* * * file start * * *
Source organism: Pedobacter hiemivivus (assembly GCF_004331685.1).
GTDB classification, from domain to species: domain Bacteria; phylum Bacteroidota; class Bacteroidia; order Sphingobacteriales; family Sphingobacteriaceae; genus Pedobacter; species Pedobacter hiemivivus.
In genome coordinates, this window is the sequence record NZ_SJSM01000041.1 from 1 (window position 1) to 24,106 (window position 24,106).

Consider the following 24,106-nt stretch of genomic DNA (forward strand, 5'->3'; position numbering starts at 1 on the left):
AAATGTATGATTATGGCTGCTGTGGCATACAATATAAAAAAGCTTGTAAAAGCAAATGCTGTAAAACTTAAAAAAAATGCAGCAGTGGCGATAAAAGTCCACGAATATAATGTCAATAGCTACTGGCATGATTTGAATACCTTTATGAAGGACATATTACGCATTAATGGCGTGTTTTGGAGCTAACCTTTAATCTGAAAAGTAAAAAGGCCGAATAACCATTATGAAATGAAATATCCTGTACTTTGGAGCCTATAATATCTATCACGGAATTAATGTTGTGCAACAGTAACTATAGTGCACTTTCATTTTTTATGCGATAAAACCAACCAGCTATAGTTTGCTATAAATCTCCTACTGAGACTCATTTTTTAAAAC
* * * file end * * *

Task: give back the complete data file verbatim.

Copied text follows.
Source organism: Pedobacter hiemivivus (assembly GCF_004331685.1).
GTDB classification, from domain to species: domain Bacteria; phylum Bacteroidota; class Bacteroidia; order Sphingobacteriales; family Sphingobacteriaceae; genus Pedobacter; species Pedobacter hiemivivus.
In genome coordinates, this window is the sequence record NZ_SJSM01000041.1 from 1 (window position 1) to 24,106 (window position 24,106).

Consider the following 24,106-nt stretch of genomic DNA (forward strand, 5'->3'; position numbering starts at 1 on the left):
AAATGTATGATTATGGCTGCTGTGGCATACAATATAAAAAAGCTTGTAAAAGCAAATGCTGTAAAACTTAAAAAAAATGCAGCAGTGGCGATAAAAGTCCACGAATATAATGTCAATAGCTACTGGCATGATTTGAATACCTTTATGAAGGACATATTACGCATTAATGGCGTGTTTTGGAGCTAACCTTTAATCTGAAAAGTAAAAAGGCCGAATAACCATTATGAAATGAAATATCCTGTACTTTGGAGCCTATAATATCTATCACGGAATTAATGTTGTGCAACAGTAACTATAGTGCACTTTCATTTTTTATGCGATAAAACCAACCAGCTATAGTTTGCTATAAATCTCCTACTGAGACTCATTTTTTAAAAC